Picture of the board:

I intend to attach a CW paddle to the box made out of a relay.  A HWEF tuner (from EA3GCY) which I was planning to incorporate in the box is I think a bit overkill. That HWEF tuner is already in a nice little box and would be a pity to dismantle,  also I’m running out of space in the box…  Maybe I can fit in a 9-1unun which would then give me good results on both bands…?

Maybe I will install a battery pack in the same box.

The box with board installed:

The box completed front side:

Mind you,  it still needs some additional switches for the CW part of the transceiver.

Frank (ON6UU)


Brilliant, Frank! I really appreciate the video as well–sounds like the kit produces smooth audio and should serve you well. No doubt, that military box enclosure will survive even the roughest field conditions!

Click here to check out the DB4020 kit at EA3GCY’s store.

2019 Homebrew Heros Award Winner

Many thanks to Pete Eaton who notes that Hans Summers has won the 2019 Homebrew Heroes award. Congratulations, Hans!

Click here to view on YouTube.

The CommRadio CTX-10 has landed

[Note: This is a cross post from my other radio blog, the SWLing Post.]

Yesterday, UPS delivered a much-anticipated package: the CTX-10 QRP transceiver from CommRadio.

CommRadio dispatched this loaner CTX-10 for evaluation and I’m excited to get my hands on it since it’s not everyday I get to evaluate a transceiver designed around field portability (my favorite category of gear).

Yesterday, I took a few shots of the CTX-10 as I unpacked it:

I’ll need to build a fused power cable with the supplied pigtail and also sort out an 8 conductor (Yaesu compatible) modular plug microphone. Of course, I’ll give this radio a thorough review testing it on SSB, CW and digital modes (especially FT8).

Since the CTX-10 is built on the CommRadio CR-1 and CR-1A I anticipate a capable receiver section (in other words, expectations are high). Of course, I’ll test the CTX-10’s ability as a broadcast receiver as well.

Follow my progress by following the tag: CTX-10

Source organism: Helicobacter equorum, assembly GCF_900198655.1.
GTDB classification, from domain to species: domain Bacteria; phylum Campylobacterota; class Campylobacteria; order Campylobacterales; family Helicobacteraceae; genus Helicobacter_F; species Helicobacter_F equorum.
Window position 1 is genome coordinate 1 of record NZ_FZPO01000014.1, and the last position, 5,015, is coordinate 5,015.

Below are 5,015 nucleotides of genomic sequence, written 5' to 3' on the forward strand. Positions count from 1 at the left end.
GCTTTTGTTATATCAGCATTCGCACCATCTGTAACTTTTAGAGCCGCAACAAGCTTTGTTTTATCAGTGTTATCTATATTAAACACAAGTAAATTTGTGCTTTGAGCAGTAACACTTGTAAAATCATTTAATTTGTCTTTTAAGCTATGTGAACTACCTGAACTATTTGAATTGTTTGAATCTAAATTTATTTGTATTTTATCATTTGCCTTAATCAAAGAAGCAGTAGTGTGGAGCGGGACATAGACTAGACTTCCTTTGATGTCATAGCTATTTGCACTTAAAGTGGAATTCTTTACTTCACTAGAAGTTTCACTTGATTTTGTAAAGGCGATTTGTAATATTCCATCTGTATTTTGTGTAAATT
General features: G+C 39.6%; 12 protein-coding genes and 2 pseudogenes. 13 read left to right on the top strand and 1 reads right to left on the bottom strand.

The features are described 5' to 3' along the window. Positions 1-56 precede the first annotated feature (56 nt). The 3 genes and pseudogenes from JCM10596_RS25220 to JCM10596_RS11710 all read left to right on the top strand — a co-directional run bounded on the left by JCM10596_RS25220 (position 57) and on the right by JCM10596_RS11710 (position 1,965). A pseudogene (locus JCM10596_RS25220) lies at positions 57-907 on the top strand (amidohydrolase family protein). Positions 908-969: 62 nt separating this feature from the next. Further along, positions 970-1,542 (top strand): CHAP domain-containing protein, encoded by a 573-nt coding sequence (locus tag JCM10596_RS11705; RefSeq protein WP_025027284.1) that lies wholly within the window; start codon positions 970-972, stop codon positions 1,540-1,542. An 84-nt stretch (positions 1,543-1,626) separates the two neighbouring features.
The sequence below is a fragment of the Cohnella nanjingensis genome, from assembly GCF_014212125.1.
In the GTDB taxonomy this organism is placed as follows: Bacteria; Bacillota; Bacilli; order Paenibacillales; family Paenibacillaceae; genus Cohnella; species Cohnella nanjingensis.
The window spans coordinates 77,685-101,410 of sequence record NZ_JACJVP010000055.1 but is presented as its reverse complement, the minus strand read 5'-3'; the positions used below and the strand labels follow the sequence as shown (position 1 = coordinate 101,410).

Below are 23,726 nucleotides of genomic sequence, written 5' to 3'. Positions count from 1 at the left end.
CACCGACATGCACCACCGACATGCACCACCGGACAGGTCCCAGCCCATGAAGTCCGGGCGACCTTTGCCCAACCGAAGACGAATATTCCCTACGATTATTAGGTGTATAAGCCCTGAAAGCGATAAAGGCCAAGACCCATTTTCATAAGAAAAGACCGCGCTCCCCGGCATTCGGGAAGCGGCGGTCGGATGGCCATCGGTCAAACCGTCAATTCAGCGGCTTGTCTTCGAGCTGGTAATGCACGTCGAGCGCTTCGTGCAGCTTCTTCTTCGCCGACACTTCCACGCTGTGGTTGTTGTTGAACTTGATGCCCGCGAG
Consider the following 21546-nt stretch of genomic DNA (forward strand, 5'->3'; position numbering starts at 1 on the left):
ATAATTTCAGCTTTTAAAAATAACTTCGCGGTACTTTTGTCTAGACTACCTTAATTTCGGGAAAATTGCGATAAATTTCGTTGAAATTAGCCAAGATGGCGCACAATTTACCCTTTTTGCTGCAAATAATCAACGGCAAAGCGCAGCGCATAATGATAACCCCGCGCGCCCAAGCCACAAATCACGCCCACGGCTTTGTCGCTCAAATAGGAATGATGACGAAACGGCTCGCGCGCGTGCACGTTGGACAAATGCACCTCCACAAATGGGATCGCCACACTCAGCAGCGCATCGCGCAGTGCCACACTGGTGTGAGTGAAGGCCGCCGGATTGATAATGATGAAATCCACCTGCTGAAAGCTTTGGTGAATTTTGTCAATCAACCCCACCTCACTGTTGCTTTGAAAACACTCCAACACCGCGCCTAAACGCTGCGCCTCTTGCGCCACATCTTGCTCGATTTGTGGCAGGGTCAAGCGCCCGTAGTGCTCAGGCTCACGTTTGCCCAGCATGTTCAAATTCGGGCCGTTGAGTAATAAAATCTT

The Elecraft KX3 still impresses

Note: this post was originally publish on my other radio blog, The SWLing Post.

I’ve owned my Elecraft KX3 for five years, and this little rig continues to amaze me.

In 2013, I gave the KX3 one of the most favorable reviews I’ve ever published–and it continues to hold its own. That’s why last year I recommended the KX3 to my buddy and newly minted ham radio operator, Sébastien (VA2SLW), who had already been eyeing the KX3 as his first HF transceiver.

A few weeks ago, Sébastien bit the bullet and is now the proud owner of a KX3 with built-in ATU. He purchased the KX3 with plans to do a lot of field operations including SOTA (Summits On The Air) and also use the KX3 at home.

Wednesday, I popped by Sébastien’s flat to help sort through some low-profile antenna options. I had suggested that he not invest in a factory made antenna just yet, but instead explore what he’s able to do with a simple wire antenna directly connected to the KX3 with a BNC Male to Stackable Binding Posts adapter. I’ve had excellent luck using this simple arrangement this in the past with the KX3, KX2 and even the KX1.

I did a quick QRM/RFI survey of his flat and balcony with my CC Skywave SSB. While there were the typical radio noises indoors, his balcony was pleasantly RFI quiet. At 14:00 local, I was able to receive the Voice of Greece (9,420 kHz), Radio Guinée (9,650 kHz) and WWV (both 10,000 and 15,000 kHz) with little difficulty. His building has incredibly thick concrete walls–I assume this does a fine job of keeping the RFI indoors. Lucky guy!

We popped by a wonderfully-stocked electronics shop in Québec City (Électromike–which I highly recommend) picked up some banana plugs and about 100′ of jacketed wire. We took these items back to the flat and cut a 35′ length of wire for the radiator and about 28′ for the ground. We added the banana plugs to the ends of each wire.

Sébastien temporarily attached one end of the antenna wire to the top of the fire escape and we simply deployed the ground wire off the side of the balcony. Neither of these wires interfere with his neighbors and neither are close to electric lines.

I had planned to cut both the radiator and ground until we found the “sweet spot”: where the ATU could find matches on 40, 30, 20 and 17 meters (at least).

Much to my amazement, the KX3 ATU got 1:1 matches on all of those bands save 80M where it still could achieve a 2.8:1 ratio.  I couldn’t believe it!

Frankly, Elecraft ATUs are nothing short of amazing.

Even the ATU in my little KX2 once tuned a 20 meter hex beam to 40 meters and found a 1:1 match to boot. In contrast, the Icom IC-7300 sitting next to the KX2 wasn’t able to match that hex beam even though we performed a persistent ATU search. Not surprising as I wouldn’t expect a 40 meter match on a 20 meter antenna, but the Elecraft ATU did it with relative ease.